The Random Comic Strip

The Random Comic Strip

Words to live by...

"How beautiful it is to do nothing, and to rest afterward."

[Spanish Proverb]

Ius luxuriae publice datum est

(The right to looseness has been officially given)

"Everyone carries a part of society on his shoulders," wrote Ludwig von Mises, "no one is relieved of his share of responsibility by others. And no one can find a safe way for himself if society is sweeping towards destruction. Therefore everyone, in his own interest, must thrust himself vigorously into the intellectual battle."

Apparently, the crossword puzzle that disappeared from the blog, came back.

Wednesday, October 22, 2014

What Is Time?

If time were not a moving thing
And I could make it stay
This hour of love we share would always be

There'd be no coming day
To shine a morning light
To make us realize our night is over

["It's Over" - Jimmie Rogers]

If I could save time in a bottle
The first thing that I'd like to do
Is to save every day till eternity passes away
Just to spend them with you

["Time In A Bottle" - Jim Croce]

Time, to me, is a river down which we all float. Caught in the current, we are at the mercy of that river. I was young when I first began to think about time, about the age I first was told about our world (reality) being a three dimensional one. I decided, just about that time, that it wasn't, that it was a four dimensional one and time was that fourth dimension. Think about it: we have height, width, and depth but nothing exists unless it exists for some amount of time. That time might only be a nano-second (or even less) but time must pass for we mere humans to perceive it.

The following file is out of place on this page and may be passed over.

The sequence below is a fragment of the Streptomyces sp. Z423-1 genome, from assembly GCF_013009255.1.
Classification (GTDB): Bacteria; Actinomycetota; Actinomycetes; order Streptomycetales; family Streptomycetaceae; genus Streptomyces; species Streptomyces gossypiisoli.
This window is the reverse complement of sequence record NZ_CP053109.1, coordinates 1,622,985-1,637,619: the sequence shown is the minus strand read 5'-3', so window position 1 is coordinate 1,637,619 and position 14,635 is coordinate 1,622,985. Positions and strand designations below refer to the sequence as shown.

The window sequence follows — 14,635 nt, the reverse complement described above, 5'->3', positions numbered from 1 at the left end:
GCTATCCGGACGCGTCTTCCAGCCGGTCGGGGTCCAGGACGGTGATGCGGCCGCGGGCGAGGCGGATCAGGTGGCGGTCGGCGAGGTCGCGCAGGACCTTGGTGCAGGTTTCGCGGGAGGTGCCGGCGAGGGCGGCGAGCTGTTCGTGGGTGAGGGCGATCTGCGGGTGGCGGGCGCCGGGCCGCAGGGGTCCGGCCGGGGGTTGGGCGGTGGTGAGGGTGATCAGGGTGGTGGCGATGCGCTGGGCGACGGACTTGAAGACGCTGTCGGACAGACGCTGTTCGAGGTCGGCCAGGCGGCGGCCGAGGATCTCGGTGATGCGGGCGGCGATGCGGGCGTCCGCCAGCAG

We don't think much about it, though. Collectively, that is. I am sure physicists and many others do but not so much the average person. We are aware of time, of course, especially when we seem to be running out of it. When we are running late, for example, or as we grow old. And, occasionally, we contemplate the vagaries of time. You get into a traffic accident. If you had arrived at that point on the road, a few seconds later or a few seconds earlier, you might have not been involved except as a witness. A couple of miles an hour slower or faster might have saved you a lot of grief, or just spending a little less (or more) time getting into your car. Stretch those seconds into minutes and who knows?

A fatalist might think it wouldn't matter, that circumstances would wait for your arrival or happen earlier depending on when you arrived at the scene. But I am no fatalist. I do not think our lives are predestined, I think we have some control (call it "free will" if you like) over what happens to us but we cannot predict the future so we may as will not have that control.